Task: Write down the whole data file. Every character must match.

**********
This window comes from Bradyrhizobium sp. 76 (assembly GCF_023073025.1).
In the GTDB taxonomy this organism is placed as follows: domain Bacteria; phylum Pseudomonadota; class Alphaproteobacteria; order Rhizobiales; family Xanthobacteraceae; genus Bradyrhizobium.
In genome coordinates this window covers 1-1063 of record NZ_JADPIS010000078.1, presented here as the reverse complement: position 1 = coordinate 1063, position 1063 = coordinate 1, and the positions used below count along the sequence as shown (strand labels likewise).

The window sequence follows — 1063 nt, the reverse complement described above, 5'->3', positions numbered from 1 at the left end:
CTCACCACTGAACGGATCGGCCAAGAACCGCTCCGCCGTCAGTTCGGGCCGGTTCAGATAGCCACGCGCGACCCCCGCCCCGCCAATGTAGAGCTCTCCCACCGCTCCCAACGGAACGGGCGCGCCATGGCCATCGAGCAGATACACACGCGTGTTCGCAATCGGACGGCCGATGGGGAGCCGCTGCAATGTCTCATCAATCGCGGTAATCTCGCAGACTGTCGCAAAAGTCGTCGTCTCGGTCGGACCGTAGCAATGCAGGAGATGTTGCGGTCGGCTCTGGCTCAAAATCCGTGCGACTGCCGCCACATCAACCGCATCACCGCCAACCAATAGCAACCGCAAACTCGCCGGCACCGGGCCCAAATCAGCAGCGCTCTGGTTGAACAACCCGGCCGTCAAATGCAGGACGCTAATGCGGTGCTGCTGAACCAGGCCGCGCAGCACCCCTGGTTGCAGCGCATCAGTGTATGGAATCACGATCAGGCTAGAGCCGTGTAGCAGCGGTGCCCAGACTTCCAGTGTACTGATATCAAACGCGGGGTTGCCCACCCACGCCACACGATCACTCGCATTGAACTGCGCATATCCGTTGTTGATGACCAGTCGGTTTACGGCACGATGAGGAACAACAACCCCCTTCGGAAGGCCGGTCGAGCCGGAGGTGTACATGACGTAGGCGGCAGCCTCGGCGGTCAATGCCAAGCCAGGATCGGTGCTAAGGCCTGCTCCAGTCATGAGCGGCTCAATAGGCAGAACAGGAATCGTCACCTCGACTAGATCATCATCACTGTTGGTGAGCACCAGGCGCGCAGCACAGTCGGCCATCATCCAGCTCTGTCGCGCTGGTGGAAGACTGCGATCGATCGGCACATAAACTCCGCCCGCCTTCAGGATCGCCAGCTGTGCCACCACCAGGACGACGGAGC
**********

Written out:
This window comes from Bradyrhizobium sp. 76 (assembly GCF_023073025.1).
In the GTDB taxonomy this organism is placed as follows: domain Bacteria; phylum Pseudomonadota; class Alphaproteobacteria; order Rhizobiales; family Xanthobacteraceae; genus Bradyrhizobium.
In genome coordinates this window covers 1-1063 of record NZ_JADPIS010000078.1, presented here as the reverse complement: position 1 = coordinate 1063, position 1063 = coordinate 1, and the positions used below count along the sequence as shown (strand labels likewise).

The window sequence follows — 1063 nt, the reverse complement described above, 5'->3', positions numbered from 1 at the left end:
CTCACCACTGAACGGATCGGCCAAGAACCGCTCCGCCGTCAGTTCGGGCCGGTTCAGATAGCCACGCGCGACCCCCGCCCCGCCAATGTAGAGCTCTCCCACCGCTCCCAACGGAACGGGCGCGCCATGGCCATCGAGCAGATACACACGCGTGTTCGCAATCGGACGGCCGATGGGGAGCCGCTGCAATGTCTCATCAATCGCGGTAATCTCGCAGACTGTCGCAAAAGTCGTCGTCTCGGTCGGACCGTAGCAATGCAGGAGATGTTGCGGTCGGCTCTGGCTCAAAATCCGTGCGACTGCCGCCACATCAACCGCATCACCGCCAACCAATAGCAACCGCAAACTCGCCGGCACCGGGCCCAAATCAGCAGCGCTCTGGTTGAACAACCCGGCCGTCAAATGCAGGACGCTAATGCGGTGCTGCTGAACCAGGCCGCGCAGCACCCCTGGTTGCAGCGCATCAGTGTATGGAATCACGATCAGGCTAGAGCCGTGTAGCAGCGGTGCCCAGACTTCCAGTGTACTGATATCAAACGCGGGGTTGCCCACCCACGCCACACGATCACTCGCATTGAACTGCGCATATCCGTTGTTGATGACCAGTCGGTTTACGGCACGATGAGGAACAACAACCCCCTTCGGAAGGCCGGTCGAGCCGGAGGTGTACATGACGTAGGCGGCAGCCTCGGCGGTCAATGCCAAGCCAGGATCGGTGCTAAGGCCTGCTCCAGTCATGAGCGGCTCAATAGGCAGAACAGGAATCGTCACCTCGACTAGATCATCATCACTGTTGGTGAGCACCAGGCGCGCAGCACAGTCGGCCATCATCCAGCTCTGTCGCGCTGGTGGAAGACTGCGATCGATCGGCACATAAACTCCGCCCGCCTTCAGGATCGCCAGCTGTGCCACCACCAGGACGACGGAGC